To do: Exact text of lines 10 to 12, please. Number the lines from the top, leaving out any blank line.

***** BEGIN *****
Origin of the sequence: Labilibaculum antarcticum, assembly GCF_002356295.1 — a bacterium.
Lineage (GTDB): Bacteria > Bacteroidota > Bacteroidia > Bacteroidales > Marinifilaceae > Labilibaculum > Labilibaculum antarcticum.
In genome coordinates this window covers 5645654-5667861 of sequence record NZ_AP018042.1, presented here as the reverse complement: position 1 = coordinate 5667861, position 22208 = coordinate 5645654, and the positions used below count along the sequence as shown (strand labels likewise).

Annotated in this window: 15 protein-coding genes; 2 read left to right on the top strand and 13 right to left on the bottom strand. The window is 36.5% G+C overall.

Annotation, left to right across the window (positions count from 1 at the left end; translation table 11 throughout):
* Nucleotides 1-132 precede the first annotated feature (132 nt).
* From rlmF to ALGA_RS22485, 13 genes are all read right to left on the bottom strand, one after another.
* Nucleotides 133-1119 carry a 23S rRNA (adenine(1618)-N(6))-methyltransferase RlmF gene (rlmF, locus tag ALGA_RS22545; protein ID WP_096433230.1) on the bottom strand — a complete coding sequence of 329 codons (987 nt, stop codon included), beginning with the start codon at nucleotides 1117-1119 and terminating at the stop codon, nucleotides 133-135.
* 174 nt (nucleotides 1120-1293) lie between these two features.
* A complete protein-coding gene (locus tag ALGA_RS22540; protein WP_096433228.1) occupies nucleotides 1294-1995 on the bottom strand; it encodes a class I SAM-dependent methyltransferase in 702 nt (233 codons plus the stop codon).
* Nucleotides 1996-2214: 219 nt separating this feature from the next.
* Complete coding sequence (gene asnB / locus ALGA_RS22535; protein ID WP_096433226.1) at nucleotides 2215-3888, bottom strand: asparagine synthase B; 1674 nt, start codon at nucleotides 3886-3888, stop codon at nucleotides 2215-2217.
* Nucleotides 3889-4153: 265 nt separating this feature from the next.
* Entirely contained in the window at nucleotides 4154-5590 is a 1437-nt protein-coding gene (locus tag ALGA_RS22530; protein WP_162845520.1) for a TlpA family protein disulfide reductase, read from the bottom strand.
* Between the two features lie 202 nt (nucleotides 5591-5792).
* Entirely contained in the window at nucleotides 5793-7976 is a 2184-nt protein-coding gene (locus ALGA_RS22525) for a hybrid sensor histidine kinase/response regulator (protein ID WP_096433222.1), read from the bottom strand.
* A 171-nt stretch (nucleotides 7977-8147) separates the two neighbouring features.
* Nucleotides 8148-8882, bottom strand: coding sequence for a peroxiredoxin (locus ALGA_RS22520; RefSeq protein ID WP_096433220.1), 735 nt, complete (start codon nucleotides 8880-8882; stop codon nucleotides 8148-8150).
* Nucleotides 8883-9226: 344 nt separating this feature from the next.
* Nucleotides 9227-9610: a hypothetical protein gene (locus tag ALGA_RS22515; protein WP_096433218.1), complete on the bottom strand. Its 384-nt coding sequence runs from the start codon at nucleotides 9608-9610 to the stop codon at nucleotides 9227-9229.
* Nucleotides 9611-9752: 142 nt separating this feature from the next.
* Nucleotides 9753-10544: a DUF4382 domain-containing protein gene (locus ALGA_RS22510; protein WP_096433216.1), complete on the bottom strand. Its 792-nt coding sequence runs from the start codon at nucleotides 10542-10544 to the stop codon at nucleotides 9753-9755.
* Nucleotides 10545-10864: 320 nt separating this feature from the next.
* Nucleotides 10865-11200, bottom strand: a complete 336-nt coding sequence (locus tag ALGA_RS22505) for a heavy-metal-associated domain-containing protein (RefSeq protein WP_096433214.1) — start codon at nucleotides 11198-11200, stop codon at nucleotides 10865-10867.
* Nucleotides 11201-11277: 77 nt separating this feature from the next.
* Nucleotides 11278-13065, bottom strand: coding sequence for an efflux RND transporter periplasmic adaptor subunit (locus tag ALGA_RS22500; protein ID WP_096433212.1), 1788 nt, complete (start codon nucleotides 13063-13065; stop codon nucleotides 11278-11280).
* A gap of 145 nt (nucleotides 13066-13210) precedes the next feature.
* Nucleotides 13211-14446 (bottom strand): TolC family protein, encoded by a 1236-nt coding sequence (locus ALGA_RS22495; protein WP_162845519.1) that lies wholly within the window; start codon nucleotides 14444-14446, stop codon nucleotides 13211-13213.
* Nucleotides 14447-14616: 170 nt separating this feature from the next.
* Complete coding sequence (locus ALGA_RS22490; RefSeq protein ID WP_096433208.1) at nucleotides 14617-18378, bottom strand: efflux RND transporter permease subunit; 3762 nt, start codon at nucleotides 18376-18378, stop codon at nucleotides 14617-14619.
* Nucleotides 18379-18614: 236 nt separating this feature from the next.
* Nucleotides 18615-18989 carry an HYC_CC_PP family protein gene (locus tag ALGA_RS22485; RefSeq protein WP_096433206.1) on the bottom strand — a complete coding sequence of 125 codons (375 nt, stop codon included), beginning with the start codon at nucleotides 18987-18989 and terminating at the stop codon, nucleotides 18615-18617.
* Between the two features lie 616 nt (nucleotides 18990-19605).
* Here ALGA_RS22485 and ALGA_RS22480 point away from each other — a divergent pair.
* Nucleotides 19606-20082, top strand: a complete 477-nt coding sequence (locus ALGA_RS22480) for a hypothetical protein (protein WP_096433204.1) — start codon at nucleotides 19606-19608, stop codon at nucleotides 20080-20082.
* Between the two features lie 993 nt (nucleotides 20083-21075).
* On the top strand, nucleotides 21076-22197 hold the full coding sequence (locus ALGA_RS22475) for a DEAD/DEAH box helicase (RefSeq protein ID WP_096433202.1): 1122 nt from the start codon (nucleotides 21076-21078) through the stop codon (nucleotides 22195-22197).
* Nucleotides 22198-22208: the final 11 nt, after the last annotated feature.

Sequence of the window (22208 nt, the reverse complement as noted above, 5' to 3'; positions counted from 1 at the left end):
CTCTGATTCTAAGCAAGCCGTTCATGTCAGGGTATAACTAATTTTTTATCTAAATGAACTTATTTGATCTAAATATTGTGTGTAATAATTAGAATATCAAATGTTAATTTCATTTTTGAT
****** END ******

* A complete protein-coding gene (locus tag ALGA_RS22540; protein WP_096433228.1) occupies nucleotides 1294-1995 on the bottom strand; it encodes a class I SAM-dependent methyltransferase in 702 nt (233 codons plus the stop codon).
* Nucleotides 1996-2214: 219 nt separating this feature from the next.
* Complete coding sequence (gene asnB / locus ALGA_RS22535; protein ID WP_096433226.1) at nucleotides 2215-3888, bottom strand: asparagine synthase B; 1674 nt, start codon at nucleotides 3886-3888, stop codon at nucleotides 2215-2217.